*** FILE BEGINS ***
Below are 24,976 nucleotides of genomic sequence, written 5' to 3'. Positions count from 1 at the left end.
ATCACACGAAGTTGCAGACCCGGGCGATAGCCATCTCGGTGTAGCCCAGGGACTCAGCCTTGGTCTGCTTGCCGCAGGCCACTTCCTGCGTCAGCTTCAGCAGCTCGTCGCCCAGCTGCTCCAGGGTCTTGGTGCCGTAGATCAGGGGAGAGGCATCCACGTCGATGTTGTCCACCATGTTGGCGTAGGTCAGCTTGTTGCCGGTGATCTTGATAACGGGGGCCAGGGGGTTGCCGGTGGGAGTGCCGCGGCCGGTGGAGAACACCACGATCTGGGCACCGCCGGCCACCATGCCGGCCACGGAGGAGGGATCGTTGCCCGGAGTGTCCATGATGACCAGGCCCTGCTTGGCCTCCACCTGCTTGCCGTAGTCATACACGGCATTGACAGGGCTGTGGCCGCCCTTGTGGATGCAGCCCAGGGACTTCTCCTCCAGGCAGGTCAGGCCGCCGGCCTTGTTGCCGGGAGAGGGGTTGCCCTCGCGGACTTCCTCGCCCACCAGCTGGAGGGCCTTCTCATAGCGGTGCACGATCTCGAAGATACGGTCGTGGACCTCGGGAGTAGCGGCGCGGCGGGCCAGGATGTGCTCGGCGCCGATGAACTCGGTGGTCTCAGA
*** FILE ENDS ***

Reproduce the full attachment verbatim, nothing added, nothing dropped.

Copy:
Below are 24,976 nucleotides of genomic sequence, written 5' to 3'. Positions count from 1 at the left end.
ATCACACGAAGTTGCAGACCCGGGCGATAGCCATCTCGGTGTAGCCCAGGGACTCAGCCTTGGTCTGCTTGCCGCAGGCCACTTCCTGCGTCAGCTTCAGCAGCTCGTCGCCCAGCTGCTCCAGGGTCTTGGTGCCGTAGATCAGGGGAGAGGCATCCACGTCGATGTTGTCCACCATGTTGGCGTAGGTCAGCTTGTTGCCGGTGATCTTGATAACGGGGGCCAGGGGGTTGCCGGTGGGAGTGCCGCGGCCGGTGGAGAACACCACGATCTGGGCACCGCCGGCCACCATGCCGGCCACGGAGGAGGGATCGTTGCCCGGAGTGTCCATGATGACCAGGCCCTGCTTGGCCTCCACCTGCTTGCCGTAGTCATACACGGCATTGACAGGGCTGTGGCCGCCCTTGTGGATGCAGCCCAGGGACTTCTCCTCCAGGCAGGTCAGGCCGCCGGCCTTGTTGCCGGGAGAGGGGTTGCCCTCGCGGACTTCCTCGCCCACCAGCTGGAGGGCCTTCTCATAGCGGTGCACGATCTCGAAGATACGGTCGTGGACCTCGGGAGTAGCGGCGCGGCGGGCCAGGATGTGCTCGGCGCCGATGAACTCGGTGGTCTCAGA